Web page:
Building a Better Task Sequence

Be sure to check out the sequel to this post Building an Even Better Task Sequence.

I’ve had this post in the queue for a while now and have been working on a script to help with some of this, but with the release of System Center Configuration Manager 1810 I don’t have to hack something together anymore! One of the best new features which allows us to capture the name of the last action using the new variable _SMSTSLastActionName. I’m so excited about this new variable! Let’s get to it.

Failure is Inevitable

No matter how well you build your ConfigMgr Task Sequences, you will encounter failures. When you are testing in your lab, no big deal, but what about failures at a user’s desk during an In-Place Upgrade? Adding structure to your Task Sequences that can properly handle the failures will add an extra layer of protection against incomplete deployments going unnoticed.

Try - Catch - Finally

If you’ve ever done any programming, you will likely be familiar with concept of Try-Catch-Finally. The general idea is that Try is your block of code. As it executes, if an error occurs, you can allow the code to continue to execute (non-fatal error) or you can Catch the error (fatal-error). In the Catch block, you can execute additional code to process the error. Then, regardless of what else happens, the Finally block will run to process any additional code that you ALWAYS want to run, no matter the outcome of the previous code. If you structure your Task Sequence using similar logic, you can improve the chances of capturing and remediating failures and reduce the number of failed deployments that make it out into production.

Try {
  Do Some Thing.
  Stop (Go to Catch) if there's an error.
  If no error, skip Catch
Catch {
  Evaluate the error and take action as needed.
Finally {
  No matter what happened above, do these steps too.

Basic Framework

Inside your Task Sequence, always create a top level group. I like doing this so it’s easier to copy and paste the entire task sequence. Inside this group, create 4 groups at the same level. Main, Failure, Success, Cleanup.

On the Main, Failure and Success groups, check the Continue on error box.


All of your task sequence logic will go into the Main section. If you already have an existing task sequence, you can just add a Run Task Sequence step and reference it! The biggest thing to keep in mind is that you should never enable Continue on error for any step that is critical or required for a deployment to be considered a success. In fact, if you have a step that occasionally fails, try to add logic to detect whether you need to run the step, before attempting it, just to eliminate any unnecessary errors from always showing up in the logs. Additionally, failures fail up the the parent group, so you could have steps fail inside a group, but have the group continue using Continue on error. As the last step in Main, add:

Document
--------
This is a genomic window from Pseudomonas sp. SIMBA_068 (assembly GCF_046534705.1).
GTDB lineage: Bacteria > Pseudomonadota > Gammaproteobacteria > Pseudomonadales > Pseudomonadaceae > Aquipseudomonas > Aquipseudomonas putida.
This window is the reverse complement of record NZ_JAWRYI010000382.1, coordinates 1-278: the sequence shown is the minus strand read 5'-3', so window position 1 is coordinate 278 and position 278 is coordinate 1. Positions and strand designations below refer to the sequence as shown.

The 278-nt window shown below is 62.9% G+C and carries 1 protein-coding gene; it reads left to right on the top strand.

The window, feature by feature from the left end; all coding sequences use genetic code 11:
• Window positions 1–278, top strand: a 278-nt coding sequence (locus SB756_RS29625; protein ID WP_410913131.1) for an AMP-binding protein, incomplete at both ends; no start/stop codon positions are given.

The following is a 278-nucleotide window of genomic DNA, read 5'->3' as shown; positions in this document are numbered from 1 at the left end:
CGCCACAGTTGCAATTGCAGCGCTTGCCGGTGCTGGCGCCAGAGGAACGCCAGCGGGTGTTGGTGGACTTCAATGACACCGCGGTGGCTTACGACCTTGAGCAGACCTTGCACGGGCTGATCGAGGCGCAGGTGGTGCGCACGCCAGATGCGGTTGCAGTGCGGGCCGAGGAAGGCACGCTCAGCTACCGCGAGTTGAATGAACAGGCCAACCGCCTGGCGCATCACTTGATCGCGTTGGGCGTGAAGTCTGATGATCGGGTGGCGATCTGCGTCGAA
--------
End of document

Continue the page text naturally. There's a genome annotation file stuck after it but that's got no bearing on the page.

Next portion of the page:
Type: Set Task Sequence Variable
Name: Set AllStepsSucceeded = True
Task Sequence Variable: AllStepsSucceeded
Value: True

By setting this variable, we will know whether we made it to the end without any fatal errors.


Next, select the Failure group and select Options and add the following Condition: Task Sequence Variable _SMSTSLastActionSucceeded equals False

This will ensure that the Failure group only gets processed if the previous action failed.

Add a Set Dynamic Variables step and set the following:

Variable: FailedStepName
Value: %_SMSTSLastActionName%

Variable: FailedStepReturnCode
Value: %_SMSTSLastActionRetCode%

Variable: AllStepsSucceeded
Value: False

Variable: SMSTSErrorDialogTimeout
Value: 86400

It’s important that this is the first step that you run after a failed step or else you will lose the values. Now that you’ve captured them, you can process any additional steps that you need to inside the Failure group.


Next, select the Success group and select Options and add the following Condition: Task Sequence Variable AllStepsSucceeded equals True. This will ensure that Success will only run if the task sequence made it to the end without failure. You can add any steps inside here that you would only want to run if the Task Sequence was successful.


Finally, on the Cleanup group, add steps like Copy Logs or Remove from Provisioning Mode or any other steps that will help make it easier to triage failed deployments. No matter what you add here, be sure that the final step is this one:

Properties Type: Run Command Line
Name: %FailedStepName%
Command line: cmd.exe /c exit %FailedStepReturnCode%

Options Task Sequence Variable: AllStepsSucceeded equals False

This last step is the one made possible with ConfigMgr 1810. Now, when my Task Sequence fails and the error dialog is still on the screen, it will display the name of the last step that ran before the error occurred using the _SMSTSLastActionName build-in variable.

The result that a user will see (and likely send you a screenshot of) will show the name of the step that caused the failure now, even though you have already processed all of your cleanup steps, like copying logs. At least at my site, this is a HUGE feature that will make triage much simpler.


If you build a better task sequence, you will build a better deployment experience for your users and your first line workers who have to troubleshoot issues. Next steps to consider would be adding things like splash screens or login blocking policies (lots of great community blogs about these concepts). You could even get fancy and hide the progress dialog box and show a custom one, including the error dialog. There are so many great ways to customize your Task Sequences, I am just really excited about the _SMSTSLastActionName variable!


I know it’s not much, but you can download the sample Task Sequence here.